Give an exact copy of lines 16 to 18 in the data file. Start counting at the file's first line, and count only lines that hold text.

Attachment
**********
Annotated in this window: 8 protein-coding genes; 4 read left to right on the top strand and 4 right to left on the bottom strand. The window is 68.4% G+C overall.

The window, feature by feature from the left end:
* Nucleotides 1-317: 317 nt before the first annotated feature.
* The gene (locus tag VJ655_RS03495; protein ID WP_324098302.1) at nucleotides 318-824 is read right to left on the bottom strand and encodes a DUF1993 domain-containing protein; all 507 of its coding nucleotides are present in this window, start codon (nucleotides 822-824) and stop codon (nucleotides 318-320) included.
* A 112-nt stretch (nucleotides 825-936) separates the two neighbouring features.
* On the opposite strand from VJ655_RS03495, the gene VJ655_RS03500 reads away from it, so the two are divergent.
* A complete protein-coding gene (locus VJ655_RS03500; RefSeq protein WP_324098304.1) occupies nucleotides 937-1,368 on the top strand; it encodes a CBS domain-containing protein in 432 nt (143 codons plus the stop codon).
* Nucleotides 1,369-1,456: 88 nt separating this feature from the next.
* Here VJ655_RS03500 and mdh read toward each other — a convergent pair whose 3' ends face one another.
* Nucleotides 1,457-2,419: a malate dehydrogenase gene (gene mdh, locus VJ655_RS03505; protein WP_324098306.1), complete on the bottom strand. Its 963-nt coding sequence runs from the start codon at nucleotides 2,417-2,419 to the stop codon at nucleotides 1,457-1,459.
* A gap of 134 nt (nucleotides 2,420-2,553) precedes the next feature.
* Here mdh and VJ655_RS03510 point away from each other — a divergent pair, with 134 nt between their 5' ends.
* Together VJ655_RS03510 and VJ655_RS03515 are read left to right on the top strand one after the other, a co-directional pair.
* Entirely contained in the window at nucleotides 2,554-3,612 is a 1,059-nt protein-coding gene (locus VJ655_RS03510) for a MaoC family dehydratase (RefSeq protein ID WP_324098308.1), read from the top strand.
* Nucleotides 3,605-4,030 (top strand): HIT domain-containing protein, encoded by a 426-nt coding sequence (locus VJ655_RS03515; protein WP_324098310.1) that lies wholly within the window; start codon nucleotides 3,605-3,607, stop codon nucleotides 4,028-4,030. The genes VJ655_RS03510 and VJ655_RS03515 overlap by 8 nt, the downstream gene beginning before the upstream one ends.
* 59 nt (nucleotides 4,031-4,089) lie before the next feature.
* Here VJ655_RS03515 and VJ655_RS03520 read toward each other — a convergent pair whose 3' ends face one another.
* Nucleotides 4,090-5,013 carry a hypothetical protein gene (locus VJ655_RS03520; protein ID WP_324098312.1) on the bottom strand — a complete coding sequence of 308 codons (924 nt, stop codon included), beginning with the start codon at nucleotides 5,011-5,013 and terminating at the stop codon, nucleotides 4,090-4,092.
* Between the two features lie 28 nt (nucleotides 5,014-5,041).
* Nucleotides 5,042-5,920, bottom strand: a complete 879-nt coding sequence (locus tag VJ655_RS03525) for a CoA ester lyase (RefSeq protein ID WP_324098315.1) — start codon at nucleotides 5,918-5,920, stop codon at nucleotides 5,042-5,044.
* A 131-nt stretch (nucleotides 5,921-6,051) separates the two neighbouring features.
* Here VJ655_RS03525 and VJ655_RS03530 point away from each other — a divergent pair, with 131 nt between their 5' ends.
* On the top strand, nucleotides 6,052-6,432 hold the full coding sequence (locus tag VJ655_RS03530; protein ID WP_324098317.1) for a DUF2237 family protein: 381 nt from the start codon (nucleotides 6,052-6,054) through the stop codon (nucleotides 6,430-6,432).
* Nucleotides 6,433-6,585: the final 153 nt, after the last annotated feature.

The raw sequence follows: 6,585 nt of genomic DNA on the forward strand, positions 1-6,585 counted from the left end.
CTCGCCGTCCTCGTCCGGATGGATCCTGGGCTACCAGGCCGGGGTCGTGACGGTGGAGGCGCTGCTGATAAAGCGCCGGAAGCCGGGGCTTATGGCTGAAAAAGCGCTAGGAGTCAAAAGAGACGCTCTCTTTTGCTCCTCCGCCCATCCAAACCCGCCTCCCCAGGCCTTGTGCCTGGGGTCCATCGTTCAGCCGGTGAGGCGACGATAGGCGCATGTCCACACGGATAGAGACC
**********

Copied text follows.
* 59 nt (nucleotides 4,031-4,089) lie before the next feature.
* Here VJ655_RS03515 and VJ655_RS03520 read toward each other — a convergent pair whose 3' ends face one another.
* Nucleotides 4,090-5,013 carry a hypothetical protein gene (locus VJ655_RS03520; protein ID WP_324098312.1) on the bottom strand — a complete coding sequence of 308 codons (924 nt, stop codon included), beginning with the start codon at nucleotides 5,011-5,013 and terminating at the stop codon, nucleotides 4,090-4,092.